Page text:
Tuesday, May 12, 2009


Because I'm getting a divorce, my dad thinks he now needs to resign as an elder, was the statement said to me over a recent Coke. I would really like to ask if you could write a blog article on how we can comfort our elders and other church leaders, writes a concerned minister from South Carolina. Elders deserve, need, and appreciate the deep love of the flock. And...we gladly give it.

Why do elders hurt so much? First, not all elders do. Some are in the control game and seem to stress only to acquire more power. I address these not. Let's look at the men who truly shepherd with diligence the flock assigned by our Lord. Why do they seem to suffer at so many turns? I give you one reason to be considered.

Elders hurt due to the natural processes of life to expand their capacity for compassion toward the lambs. Pain is an important factor in the kingdom scheme. The cross is not theory. We are to take it up every day. Elders must---and so must preachers---endure deep stress in order that their heartbeat for the flock be richly connected.

The flock needs shepherds who understand their pain. When an elder's child goes through a divorce, such does not scar his resume. It enhances it because he understands a pain the undivorced can't possibly fathom; hard as one may try. The elder struggling to keep his business going while trying to deal with aging parents and in-laws deteriorating health is not a candidate to resign. This one understands what, church? Pain. The shepherd who finds himself zapped with ill health (his and/or his wife's) is going to school by taking the class, Suffering 101. This is God's seminar on effective leadership.

We think a Steven Covey or a John Maxwell workshop on Leadership is what improves elders and other church leaders. Partly so. But the best school is the one our leaders face on Monday mornings and Thursday afternoons and Saturday nights----frustrating struggle within their own family circle.

God is always grooming his men. Let an elder find himself with a daughter as a missionary or a son as a church employee and suddenly that man has the richer understanding of the group. Why? Because, to the faithful man, when one hurts.....one learns the way of the world-impacting cross. Pain really is where the gain is.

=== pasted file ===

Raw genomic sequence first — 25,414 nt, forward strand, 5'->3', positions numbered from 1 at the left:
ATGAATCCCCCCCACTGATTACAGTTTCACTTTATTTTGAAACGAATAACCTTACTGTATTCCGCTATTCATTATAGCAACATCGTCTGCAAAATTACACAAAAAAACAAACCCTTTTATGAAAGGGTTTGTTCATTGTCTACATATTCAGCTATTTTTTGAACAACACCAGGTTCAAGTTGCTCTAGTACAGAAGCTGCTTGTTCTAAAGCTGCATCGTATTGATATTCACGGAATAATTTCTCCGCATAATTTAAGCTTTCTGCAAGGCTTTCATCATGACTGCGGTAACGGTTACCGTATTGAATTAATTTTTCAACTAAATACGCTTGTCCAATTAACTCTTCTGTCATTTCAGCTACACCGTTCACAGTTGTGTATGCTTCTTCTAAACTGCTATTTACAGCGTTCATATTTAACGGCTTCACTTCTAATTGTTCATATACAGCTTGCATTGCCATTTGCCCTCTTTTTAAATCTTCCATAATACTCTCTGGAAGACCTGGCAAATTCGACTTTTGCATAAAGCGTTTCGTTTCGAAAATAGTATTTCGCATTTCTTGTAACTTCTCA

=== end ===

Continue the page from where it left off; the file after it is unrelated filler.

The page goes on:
The significance of pain is why elders and church leaders hurt. We learn not to run from ourselves or the flock. Our personal agony develops a personal relationship with God's precious lambs....with compassionate understanding.


Anonymous said...

"Why do elders hurt so much? First, not all elders do. Some are in the control game and seem to stress only to acquire more power. I address these not."

There are also those bodies of elders who are so withdrawn and "absentee" that they can't hurt of feel the pain of their flock, either. Neglect of their flock is shameful, as well.

Thanks for your thoughts.

Brian said...

Thanks, Terry! Your point was on target and very much appreciated.

Keith Roberts said...

I like what Anonymous said about "absentee" elders. It's true.

But sometimes elders go "absentee" to lick their wounds for a while and re-group.

After serving several years as both elder and pulpit preacher, I can tell you this - Terry is right on the mark.

Pain qualifies us. But pain also causes that "limp" that some members mistake for unconcern. And that pain, if left untreated, can cause elders to retreat into the "control game" that Terry mentioned.

Almost no one in our churches needs prayer more than the spiritual leaders do.